The Power of the Capital One Stock Buyback

Some investors love them, others hate them, but regardless of which camp you find yourself in, the reality is that share buybacks have an ability to boost shareholder value significantly. The news out of Capital One Financial (COF) last week hardly got any attention, but I wanted to point it out in the face of all the negativity surrounding the banking sector.

Despite the gloom and doom forecasts that the U.S. consumer is dead and everybody is facing home foreclosure and default on their credit card and student loan debt (exaggeration intended), Capital One announced a $2 billion share buyback and a dividend increase of 1,289% (to $1.50 per share annually). One has to think the COF board thought long and hard before increasing the company’s annual dividend from 0.2% to 3%. If there was any reasonable chance of a capital shortfall in the future, they would have surely treaded more slowly. The only thing worse than cutting your dividend is doing so only months after initiating one (the prior $0.11 annual dividend was immaterial).

At the beginning of 2007, a $2 billion buyback would have only retired 6% of COF’s shares, but today it represents 11% of the company (nothing to sneeze at). How much of an impact can a buyback like this really have in such a negative environment for financial stocks? Isn’t news of a buyback irrelevant when we are facing the increasing loan losses in 2008?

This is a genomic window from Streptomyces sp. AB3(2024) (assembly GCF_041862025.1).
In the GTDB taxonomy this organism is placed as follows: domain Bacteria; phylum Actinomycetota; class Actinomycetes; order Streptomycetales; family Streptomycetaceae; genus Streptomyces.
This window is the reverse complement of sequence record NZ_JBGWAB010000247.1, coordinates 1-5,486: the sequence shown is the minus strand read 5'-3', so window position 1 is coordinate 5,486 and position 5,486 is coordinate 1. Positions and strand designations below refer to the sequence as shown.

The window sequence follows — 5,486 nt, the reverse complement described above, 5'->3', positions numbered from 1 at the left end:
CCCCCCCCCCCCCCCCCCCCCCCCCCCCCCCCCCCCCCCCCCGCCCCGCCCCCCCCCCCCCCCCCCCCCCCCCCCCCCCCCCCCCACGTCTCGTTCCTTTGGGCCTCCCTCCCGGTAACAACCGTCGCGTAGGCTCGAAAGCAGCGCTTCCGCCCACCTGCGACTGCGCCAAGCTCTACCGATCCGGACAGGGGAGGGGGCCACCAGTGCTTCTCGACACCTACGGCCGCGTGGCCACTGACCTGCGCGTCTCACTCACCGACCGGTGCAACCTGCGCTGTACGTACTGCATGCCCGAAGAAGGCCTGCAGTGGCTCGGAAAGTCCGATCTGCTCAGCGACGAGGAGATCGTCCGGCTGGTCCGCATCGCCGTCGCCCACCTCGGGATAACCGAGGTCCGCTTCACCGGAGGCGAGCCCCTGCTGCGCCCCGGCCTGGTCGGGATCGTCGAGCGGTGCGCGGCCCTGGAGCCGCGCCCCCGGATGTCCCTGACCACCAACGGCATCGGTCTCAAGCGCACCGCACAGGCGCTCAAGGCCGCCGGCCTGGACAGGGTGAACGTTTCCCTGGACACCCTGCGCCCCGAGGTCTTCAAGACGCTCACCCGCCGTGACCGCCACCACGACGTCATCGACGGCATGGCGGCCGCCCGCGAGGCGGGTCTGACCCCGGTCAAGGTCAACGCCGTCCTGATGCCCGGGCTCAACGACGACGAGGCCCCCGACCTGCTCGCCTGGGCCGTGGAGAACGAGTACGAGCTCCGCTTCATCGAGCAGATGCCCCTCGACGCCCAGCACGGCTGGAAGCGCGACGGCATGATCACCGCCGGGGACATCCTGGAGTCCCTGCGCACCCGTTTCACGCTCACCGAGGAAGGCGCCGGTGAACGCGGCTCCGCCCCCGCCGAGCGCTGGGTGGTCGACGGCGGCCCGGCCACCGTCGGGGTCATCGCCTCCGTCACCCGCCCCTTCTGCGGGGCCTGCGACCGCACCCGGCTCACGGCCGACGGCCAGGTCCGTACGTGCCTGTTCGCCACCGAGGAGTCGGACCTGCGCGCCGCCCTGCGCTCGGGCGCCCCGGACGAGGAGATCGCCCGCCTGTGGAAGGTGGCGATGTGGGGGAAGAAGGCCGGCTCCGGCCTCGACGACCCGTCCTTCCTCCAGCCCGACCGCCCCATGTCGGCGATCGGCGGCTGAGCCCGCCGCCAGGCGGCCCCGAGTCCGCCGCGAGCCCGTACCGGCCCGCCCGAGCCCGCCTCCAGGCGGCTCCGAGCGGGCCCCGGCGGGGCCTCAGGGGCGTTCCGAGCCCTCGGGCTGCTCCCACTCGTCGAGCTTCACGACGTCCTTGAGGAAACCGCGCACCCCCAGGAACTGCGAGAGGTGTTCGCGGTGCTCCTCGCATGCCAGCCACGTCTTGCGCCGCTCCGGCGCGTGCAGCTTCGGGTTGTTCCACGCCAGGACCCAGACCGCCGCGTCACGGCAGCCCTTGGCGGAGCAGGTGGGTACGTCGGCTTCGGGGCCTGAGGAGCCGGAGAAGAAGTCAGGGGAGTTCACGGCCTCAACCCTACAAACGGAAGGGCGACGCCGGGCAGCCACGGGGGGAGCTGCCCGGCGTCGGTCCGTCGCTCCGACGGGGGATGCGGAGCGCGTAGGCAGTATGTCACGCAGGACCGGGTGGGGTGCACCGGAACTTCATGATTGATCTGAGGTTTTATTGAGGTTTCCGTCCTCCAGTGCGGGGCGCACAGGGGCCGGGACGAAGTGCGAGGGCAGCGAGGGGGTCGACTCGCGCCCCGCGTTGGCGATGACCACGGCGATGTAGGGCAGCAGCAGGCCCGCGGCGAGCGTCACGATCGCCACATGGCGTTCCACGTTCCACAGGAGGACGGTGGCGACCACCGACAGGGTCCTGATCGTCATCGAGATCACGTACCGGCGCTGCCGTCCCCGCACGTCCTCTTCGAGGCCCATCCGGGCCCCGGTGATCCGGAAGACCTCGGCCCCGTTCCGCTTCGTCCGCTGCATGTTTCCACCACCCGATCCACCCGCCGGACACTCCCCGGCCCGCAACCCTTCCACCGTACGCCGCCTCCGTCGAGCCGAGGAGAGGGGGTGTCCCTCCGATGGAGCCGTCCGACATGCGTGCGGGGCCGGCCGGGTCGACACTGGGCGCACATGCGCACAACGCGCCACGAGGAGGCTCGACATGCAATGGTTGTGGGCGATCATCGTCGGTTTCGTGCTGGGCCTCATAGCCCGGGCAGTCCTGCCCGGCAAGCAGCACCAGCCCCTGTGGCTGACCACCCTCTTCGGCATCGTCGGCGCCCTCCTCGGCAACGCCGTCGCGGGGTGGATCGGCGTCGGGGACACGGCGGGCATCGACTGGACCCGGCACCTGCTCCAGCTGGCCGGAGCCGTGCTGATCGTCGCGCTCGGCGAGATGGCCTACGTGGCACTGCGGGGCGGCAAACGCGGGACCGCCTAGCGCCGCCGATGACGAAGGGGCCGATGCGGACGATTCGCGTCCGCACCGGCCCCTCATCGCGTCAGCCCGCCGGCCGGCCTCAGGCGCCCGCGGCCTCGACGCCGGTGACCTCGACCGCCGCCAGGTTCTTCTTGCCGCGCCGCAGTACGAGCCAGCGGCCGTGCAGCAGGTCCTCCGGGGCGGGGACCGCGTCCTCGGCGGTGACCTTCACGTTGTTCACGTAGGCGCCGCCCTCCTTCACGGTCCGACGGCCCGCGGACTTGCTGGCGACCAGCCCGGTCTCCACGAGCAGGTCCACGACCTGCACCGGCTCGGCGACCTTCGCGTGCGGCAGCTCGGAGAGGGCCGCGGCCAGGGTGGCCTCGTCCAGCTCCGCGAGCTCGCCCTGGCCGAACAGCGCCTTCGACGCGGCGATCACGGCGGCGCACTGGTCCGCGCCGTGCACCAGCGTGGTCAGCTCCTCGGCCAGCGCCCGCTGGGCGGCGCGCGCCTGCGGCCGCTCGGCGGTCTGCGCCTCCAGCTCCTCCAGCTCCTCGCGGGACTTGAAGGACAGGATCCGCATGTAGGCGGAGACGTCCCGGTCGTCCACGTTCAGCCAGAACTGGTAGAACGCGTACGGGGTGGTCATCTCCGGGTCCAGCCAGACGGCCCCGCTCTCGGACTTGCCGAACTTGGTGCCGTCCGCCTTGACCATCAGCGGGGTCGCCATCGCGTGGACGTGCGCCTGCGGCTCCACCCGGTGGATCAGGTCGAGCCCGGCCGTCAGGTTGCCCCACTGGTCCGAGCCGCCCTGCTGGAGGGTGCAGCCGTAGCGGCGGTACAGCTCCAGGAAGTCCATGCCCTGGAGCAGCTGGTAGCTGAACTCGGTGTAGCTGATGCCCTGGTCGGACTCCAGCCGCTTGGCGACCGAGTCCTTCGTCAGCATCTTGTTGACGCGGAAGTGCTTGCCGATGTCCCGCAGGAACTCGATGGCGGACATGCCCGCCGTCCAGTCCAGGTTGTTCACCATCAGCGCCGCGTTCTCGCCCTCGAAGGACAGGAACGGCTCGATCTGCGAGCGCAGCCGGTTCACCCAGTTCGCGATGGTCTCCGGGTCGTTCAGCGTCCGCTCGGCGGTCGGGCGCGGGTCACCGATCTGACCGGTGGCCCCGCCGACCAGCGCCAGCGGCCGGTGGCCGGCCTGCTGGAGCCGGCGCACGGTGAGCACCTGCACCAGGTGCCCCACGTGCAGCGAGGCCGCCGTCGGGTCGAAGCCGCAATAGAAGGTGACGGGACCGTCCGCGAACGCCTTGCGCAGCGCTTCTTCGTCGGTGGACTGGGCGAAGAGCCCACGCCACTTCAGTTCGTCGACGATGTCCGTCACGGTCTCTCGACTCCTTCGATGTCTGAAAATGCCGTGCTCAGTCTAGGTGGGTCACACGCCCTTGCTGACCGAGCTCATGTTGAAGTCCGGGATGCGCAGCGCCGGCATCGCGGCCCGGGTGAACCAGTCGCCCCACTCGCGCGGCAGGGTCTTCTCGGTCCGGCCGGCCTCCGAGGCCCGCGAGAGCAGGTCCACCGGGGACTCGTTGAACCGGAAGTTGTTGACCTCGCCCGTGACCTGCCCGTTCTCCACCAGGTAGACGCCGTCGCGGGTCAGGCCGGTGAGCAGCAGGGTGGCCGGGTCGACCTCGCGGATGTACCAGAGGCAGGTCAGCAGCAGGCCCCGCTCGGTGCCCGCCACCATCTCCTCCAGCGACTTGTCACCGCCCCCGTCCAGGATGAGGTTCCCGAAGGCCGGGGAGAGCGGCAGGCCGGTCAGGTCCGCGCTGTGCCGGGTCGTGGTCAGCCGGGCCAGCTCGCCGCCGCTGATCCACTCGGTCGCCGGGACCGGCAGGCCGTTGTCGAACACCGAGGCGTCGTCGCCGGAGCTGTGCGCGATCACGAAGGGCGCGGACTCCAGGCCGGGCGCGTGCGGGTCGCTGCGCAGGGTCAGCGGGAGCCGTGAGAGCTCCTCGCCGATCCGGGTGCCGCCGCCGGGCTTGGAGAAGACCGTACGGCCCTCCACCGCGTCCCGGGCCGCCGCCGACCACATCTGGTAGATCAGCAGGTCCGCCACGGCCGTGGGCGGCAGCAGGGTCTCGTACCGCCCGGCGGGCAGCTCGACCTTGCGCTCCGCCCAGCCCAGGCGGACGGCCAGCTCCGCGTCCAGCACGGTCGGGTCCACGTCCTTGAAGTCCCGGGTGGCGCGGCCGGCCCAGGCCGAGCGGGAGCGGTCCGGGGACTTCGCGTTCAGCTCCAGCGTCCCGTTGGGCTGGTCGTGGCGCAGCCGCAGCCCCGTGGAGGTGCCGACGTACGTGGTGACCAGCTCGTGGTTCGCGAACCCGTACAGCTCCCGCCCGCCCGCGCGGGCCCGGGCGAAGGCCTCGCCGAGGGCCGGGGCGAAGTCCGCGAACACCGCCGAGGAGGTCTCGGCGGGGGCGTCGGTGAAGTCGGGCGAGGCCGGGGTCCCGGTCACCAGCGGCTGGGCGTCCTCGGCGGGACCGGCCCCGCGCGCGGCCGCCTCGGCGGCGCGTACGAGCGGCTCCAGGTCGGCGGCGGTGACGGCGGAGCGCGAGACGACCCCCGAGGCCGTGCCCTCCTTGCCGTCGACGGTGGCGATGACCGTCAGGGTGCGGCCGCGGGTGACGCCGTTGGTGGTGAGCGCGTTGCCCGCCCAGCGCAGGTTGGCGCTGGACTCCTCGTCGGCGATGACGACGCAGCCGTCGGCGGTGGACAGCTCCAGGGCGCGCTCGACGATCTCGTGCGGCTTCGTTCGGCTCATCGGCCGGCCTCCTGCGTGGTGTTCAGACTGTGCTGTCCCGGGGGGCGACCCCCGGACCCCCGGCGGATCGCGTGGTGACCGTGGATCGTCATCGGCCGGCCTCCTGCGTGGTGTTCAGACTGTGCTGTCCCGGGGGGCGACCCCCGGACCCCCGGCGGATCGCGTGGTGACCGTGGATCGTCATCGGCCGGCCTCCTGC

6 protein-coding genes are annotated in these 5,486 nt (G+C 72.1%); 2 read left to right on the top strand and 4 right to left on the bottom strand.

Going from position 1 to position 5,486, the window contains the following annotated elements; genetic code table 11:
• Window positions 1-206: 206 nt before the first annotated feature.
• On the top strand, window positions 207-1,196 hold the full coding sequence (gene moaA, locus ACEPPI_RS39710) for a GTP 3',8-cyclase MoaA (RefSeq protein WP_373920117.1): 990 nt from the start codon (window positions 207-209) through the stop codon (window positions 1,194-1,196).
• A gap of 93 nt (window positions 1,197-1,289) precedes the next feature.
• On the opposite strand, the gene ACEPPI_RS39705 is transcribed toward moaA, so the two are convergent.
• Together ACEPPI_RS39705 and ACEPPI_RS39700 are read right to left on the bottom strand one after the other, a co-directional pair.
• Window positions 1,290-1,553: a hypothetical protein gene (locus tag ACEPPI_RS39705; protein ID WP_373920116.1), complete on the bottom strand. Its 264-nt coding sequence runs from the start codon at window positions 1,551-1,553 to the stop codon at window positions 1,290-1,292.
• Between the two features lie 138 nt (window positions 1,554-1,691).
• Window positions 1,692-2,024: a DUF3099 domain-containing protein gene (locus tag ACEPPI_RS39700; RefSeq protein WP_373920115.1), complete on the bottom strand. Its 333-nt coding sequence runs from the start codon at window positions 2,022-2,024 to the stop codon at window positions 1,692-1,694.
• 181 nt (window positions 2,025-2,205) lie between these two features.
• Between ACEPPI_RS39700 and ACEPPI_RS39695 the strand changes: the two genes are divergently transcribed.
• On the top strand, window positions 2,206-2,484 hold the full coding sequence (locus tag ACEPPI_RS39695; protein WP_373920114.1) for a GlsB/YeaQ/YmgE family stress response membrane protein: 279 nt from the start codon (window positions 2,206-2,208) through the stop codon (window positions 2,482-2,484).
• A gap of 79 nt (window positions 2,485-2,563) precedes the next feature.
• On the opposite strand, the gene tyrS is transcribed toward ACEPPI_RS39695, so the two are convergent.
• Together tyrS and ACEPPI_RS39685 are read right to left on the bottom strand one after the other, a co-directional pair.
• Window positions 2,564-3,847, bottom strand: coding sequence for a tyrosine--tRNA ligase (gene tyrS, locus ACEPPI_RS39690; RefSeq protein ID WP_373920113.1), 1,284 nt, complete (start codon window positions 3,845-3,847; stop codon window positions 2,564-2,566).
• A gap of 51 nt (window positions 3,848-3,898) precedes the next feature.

You might be quick to answer “yes” but looking back at 2007, it appears that the 38% drop in Capital One’s stock was severely overdone. How can that be? Believe it or not, Capital One’s book value per share rose by 1% during 2007. An even more important metric, net tangible assets per share (book value excluding goodwill), rose by 9% during 2007. This was due to a combination of large stock buybacks and lower than anticipated deterioration in Capital One’s asset base.

As the data I have compiled here on COF shows, there is plenty of value in the financial services sector, despite almost constant fear that the financial services industry in our country is falling apart.
Below are Capital One’s shareholder metrics for the twelve months ended 12/31/07. Similar numbers in 2008 would not surprise me, although most of Wall Street seems to think otherwise.

Full Disclosure: Long shares of Capital One at the time of writing